The first statue of a woman will soon be unveiled in Parliament Square. A woman who helped win the vote. A woman from Suffolk. Steven Russell looks at her life and legacy. Suffolk should be so proud of Millicent – born in the county, a driving force in the battle to win the vote for women, and honoured by a UK campaign group bearing her name. Millicent Garrett was just 19 years old when, in 1866, she collected names on a petition seeking the vote for women. At 22, she gave her first speech.
Suffolk woke to a shock 50 years ago – a vision to flood almost 600 acres near Ipswich and create a 3,000million-gallon reservoir. Not great for those whose homes and farms were in the wayThe owner of Alton Hall said he’d probably have to abandon it, because the water would come to within a foot of the property. Not just any house, either. It dated mainly from the 1600s, with a later Queen Anne frontage, and one wing would be partly swamped.
Back in 1914, they’d said the fighting would be over by December 25. It wasn’t. By the winter of 1917, peace remained elusive. But life carried on while the guns boomed across EuropeTragedy, normality and surrealism walked side by side a century ago. While troops dodged bullets in the mud of France, an advert on a newspaper front page showed a Mr Charles Glasgow, complete with twirly moustache. He was a platelayer who’d lost part of his heel in an accident at work.
Muck Rack makes it simple to find people, tweets, or articles that mention any name, keyword, company, hashtag etc. We've compiled this guide to help you make the most of your search.
Selecting a term
Start searching tweets, articles from media outlets, articles mentioned in tweets, journalists'
names, titles and bios with some suggested searches:
Companies or Topics (e.g. iPhone, Microsoft)
Phrases (e.g. "cloud computing") — use quotes to keep the terms together
Twitter handles (e.g. @username) — returns those who have mentioned or replied to
Names (e.g. "David Pogue")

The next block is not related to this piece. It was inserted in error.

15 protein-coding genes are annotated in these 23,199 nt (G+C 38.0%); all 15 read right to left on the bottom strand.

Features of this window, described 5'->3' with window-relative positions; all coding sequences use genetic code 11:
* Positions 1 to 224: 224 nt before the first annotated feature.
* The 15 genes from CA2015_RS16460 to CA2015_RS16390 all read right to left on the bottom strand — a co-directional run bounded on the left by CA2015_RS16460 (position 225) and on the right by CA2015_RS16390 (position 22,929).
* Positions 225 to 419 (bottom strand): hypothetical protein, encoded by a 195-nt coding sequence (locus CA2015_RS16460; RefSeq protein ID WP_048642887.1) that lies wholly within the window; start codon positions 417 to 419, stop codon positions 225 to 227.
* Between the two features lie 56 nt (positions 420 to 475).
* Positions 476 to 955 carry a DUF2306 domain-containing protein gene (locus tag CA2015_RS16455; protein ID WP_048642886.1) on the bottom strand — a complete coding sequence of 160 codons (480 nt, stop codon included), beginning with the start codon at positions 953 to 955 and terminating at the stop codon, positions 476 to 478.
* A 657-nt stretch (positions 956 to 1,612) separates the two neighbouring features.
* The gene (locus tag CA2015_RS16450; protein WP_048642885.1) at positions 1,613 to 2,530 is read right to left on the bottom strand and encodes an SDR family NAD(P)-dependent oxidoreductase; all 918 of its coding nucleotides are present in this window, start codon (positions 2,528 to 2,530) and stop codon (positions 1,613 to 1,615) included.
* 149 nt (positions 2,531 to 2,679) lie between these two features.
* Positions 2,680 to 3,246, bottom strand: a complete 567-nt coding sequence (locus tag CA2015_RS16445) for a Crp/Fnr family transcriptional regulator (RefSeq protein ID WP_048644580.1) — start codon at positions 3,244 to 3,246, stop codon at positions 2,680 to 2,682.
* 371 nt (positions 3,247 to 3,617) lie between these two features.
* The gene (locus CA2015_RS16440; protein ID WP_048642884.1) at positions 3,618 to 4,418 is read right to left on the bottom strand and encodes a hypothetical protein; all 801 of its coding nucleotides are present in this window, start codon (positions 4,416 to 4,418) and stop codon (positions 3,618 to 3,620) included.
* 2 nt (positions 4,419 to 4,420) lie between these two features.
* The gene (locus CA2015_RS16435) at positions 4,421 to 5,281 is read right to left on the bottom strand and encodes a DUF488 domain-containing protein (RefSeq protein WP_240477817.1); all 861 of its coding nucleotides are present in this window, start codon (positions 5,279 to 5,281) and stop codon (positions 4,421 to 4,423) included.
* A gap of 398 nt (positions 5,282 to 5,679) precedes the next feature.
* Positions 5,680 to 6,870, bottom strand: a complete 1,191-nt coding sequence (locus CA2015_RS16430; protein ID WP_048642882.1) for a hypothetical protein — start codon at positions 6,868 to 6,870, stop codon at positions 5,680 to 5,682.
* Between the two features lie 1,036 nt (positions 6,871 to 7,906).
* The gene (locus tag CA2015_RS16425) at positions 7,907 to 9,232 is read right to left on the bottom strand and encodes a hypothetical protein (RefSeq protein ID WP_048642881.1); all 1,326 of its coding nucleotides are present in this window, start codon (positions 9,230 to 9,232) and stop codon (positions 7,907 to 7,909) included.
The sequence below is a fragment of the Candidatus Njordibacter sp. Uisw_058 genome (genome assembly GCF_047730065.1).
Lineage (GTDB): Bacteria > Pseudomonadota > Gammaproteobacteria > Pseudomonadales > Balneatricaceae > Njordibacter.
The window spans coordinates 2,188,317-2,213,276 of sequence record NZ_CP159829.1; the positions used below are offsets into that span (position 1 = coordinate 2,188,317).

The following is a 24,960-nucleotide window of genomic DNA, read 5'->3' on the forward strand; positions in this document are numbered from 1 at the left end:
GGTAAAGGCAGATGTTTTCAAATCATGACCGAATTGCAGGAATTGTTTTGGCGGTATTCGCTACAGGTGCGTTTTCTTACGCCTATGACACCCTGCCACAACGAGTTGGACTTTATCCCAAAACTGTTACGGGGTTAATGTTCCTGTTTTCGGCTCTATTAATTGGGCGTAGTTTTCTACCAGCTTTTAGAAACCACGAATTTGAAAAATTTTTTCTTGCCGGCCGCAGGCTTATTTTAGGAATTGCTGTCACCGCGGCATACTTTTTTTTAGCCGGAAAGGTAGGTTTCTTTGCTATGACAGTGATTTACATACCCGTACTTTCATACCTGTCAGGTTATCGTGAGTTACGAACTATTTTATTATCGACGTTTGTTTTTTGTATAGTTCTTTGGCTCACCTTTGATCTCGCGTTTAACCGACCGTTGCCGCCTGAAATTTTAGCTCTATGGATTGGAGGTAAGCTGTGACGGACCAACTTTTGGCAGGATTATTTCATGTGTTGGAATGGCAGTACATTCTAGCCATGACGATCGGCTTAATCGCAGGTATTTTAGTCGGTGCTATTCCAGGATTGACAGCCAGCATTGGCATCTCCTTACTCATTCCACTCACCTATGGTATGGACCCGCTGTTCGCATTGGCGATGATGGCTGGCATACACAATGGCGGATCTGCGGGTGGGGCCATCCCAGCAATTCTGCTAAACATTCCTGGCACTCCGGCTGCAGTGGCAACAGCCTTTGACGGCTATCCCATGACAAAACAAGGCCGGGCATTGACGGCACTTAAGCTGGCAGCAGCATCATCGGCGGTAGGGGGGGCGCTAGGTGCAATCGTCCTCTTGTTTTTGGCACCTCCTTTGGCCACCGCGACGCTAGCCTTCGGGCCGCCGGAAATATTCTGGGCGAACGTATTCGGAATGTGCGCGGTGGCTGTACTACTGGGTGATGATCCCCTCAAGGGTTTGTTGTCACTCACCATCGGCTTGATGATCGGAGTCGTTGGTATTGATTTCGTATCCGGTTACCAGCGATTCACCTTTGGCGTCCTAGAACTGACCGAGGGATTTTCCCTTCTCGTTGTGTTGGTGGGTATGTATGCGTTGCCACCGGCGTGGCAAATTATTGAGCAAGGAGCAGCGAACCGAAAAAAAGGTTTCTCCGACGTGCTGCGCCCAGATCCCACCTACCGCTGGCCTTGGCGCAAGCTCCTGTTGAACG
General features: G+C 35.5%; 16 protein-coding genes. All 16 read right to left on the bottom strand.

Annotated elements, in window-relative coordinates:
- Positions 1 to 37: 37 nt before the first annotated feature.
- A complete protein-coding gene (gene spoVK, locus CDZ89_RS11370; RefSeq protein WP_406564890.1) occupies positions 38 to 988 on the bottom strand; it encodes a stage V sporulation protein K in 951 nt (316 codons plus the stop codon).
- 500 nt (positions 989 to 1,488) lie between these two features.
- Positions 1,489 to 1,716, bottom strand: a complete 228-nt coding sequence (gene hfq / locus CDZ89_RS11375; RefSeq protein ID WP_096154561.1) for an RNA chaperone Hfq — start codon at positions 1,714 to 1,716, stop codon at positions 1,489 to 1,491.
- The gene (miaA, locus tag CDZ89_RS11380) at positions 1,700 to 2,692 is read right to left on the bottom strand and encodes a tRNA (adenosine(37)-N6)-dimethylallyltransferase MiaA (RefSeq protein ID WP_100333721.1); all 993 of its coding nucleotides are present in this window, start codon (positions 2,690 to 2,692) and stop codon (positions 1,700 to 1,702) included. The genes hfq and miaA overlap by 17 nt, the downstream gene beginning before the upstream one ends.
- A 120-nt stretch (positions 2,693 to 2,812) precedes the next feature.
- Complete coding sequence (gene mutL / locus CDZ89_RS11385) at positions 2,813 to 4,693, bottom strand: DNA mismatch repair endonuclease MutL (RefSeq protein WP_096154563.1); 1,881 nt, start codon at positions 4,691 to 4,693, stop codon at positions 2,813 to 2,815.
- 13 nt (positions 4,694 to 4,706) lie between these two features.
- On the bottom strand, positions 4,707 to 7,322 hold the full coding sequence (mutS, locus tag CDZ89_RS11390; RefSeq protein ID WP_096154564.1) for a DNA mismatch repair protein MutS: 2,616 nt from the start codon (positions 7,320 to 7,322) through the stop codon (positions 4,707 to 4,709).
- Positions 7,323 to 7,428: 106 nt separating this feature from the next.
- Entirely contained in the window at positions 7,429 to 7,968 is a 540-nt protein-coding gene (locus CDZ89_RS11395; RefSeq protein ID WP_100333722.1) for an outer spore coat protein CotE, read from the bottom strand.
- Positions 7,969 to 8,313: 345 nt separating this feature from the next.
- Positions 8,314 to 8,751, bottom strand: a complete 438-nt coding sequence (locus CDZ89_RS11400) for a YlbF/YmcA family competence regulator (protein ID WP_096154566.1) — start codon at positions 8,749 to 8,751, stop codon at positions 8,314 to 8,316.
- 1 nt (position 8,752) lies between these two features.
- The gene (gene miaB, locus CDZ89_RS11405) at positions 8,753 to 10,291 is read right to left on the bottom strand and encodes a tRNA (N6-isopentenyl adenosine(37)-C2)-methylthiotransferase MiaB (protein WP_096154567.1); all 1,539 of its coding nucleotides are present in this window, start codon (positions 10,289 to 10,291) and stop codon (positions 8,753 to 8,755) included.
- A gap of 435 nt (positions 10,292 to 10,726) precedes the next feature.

Hashtags (e.g. #sxsw, #london2012)
Bio details (e.g. vegan, Olympics, father)
Muck Rack's Advanced Search allows for many boolean operators.
Find results that mention multiple specified terms, use AND or
+. For example, ensure each result contains both Elon Musk and Mark Zuckerberg by
searching Musk AND Zuckerberg or Musk + Zuckerberg.
Use the operators OR or , to broaden your search when you'd like either of
multiple terms to appear in results. (This is the default behavior of our search when no operators
are used). For example, results will contain either cake or cookie by searching cake OR cookie or cake,cookie
Use NOT or - to subtract results from your search. For
example, searching Disney will yield results about the Walt Disney Company as well as Walt Disney
World Resort. To exclude mentions of Disney World, search for Disney -World or Disney
When using one of these operators with a phrase, enclose it in quotation marks. For example, you can
find results about smartphones excluding Apple's iPhone 4S by searching smartphone -"iPhone
Exact case matching or punctuation
If you're searching for a brand name or keyword that relies on specific punctuation marks or capitalization, you can
find results that match your exact query by adding matchcase: before the keyword you're searching for, like matchcase:E*TRADE .
Use parentheses to separate multiple
boolean phrases. For example, to find journalists talking about having fun in Disney World or
Disneyland, search for ("disney world" OR disneyland) AND fun.
An asterisk can be used to search for any variation of a root word truncated by the asterisk. For example, searching for admin* will return results for administrator, administration, administer, administered, etc.
A near operator is an AND operator where you can control the distance between the words. You can vary the distance the near operation uses by adding a forward slash and number (between 0-99) such as strawberries NEAR/10 "whipped cream", which means the strawberries must exist within 10 words of "whipped cream".